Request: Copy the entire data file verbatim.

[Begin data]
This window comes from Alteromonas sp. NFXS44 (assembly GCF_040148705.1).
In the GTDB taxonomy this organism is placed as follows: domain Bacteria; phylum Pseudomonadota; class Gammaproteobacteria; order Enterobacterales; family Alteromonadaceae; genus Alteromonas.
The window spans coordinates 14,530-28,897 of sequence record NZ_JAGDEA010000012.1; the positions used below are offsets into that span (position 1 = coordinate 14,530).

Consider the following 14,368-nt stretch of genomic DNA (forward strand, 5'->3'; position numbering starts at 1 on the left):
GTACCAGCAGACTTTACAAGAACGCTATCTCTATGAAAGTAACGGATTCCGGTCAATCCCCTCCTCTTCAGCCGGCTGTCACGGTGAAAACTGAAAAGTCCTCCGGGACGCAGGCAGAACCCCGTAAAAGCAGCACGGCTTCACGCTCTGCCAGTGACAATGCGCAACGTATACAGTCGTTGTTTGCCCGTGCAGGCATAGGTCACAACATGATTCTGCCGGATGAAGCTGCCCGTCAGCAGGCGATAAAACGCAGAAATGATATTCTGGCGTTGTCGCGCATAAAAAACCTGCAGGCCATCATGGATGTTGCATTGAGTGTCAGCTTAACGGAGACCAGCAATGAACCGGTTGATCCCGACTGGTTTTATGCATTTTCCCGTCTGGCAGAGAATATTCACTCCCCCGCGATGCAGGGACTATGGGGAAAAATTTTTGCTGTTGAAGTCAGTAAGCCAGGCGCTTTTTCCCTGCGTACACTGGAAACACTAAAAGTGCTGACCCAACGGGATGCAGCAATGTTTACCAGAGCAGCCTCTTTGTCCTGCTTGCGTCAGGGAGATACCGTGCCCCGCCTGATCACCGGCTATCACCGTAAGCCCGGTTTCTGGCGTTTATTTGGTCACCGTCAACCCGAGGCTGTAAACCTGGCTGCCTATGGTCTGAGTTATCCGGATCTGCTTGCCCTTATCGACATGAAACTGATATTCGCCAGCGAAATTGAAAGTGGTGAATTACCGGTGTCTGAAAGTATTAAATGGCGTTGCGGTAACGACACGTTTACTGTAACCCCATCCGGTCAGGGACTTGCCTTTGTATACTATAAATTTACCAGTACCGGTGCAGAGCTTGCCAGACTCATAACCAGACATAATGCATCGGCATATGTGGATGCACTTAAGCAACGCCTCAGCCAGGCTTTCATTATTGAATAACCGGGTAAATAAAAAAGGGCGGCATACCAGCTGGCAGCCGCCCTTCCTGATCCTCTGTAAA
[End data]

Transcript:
This window comes from Alteromonas sp. NFXS44 (assembly GCF_040148705.1).
In the GTDB taxonomy this organism is placed as follows: domain Bacteria; phylum Pseudomonadota; class Gammaproteobacteria; order Enterobacterales; family Alteromonadaceae; genus Alteromonas.
The window spans coordinates 14,530-28,897 of sequence record NZ_JAGDEA010000012.1; the positions used below are offsets into that span (position 1 = coordinate 14,530).

Consider the following 14,368-nt stretch of genomic DNA (forward strand, 5'->3'; position numbering starts at 1 on the left):
GTACCAGCAGACTTTACAAGAACGCTATCTCTATGAAAGTAACGGATTCCGGTCAATCCCCTCCTCTTCAGCCGGCTGTCACGGTGAAAACTGAAAAGTCCTCCGGGACGCAGGCAGAACCCCGTAAAAGCAGCACGGCTTCACGCTCTGCCAGTGACAATGCGCAACGTATACAGTCGTTGTTTGCCCGTGCAGGCATAGGTCACAACATGATTCTGCCGGATGAAGCTGCCCGTCAGCAGGCGATAAAACGCAGAAATGATATTCTGGCGTTGTCGCGCATAAAAAACCTGCAGGCCATCATGGATGTTGCATTGAGTGTCAGCTTAACGGAGACCAGCAATGAACCGGTTGATCCCGACTGGTTTTATGCATTTTCCCGTCTGGCAGAGAATATTCACTCCCCCGCGATGCAGGGACTATGGGGAAAAATTTTTGCTGTTGAAGTCAGTAAGCCAGGCGCTTTTTCCCTGCGTACACTGGAAACACTAAAAGTGCTGACCCAACGGGATGCAGCAATGTTTACCAGAGCAGCCTCTTTGTCCTGCTTGCGTCAGGGAGATACCGTGCCCCGCCTGATCACCGGCTATCACCGTAAGCCCGGTTTCTGGCGTTTATTTGGTCACCGTCAACCCGAGGCTGTAAACCTGGCTGCCTATGGTCTGAGTTATCCGGATCTGCTTGCCCTTATCGACATGAAACTGATATTCGCCAGCGAAATTGAAAGTGGTGAATTACCGGTGTCTGAAAGTATTAAATGGCGTTGCGGTAACGACACGTTTACTGTAACCCCATCCGGTCAGGGACTTGCCTTTGTATACTATAAATTTACCAGTACCGGTGCAGAGCTTGCCAGACTCATAACCAGACATAATGCATCGGCATATGTGGATGCACTTAAGCAACGCCTCAGCCAGGCTTTCATTATTGAATAACCGGGTAAATAAAAAAGGGCGGCATACCAGCTGGCAGCCGCCCTTCCTGATCCTCTGTAAA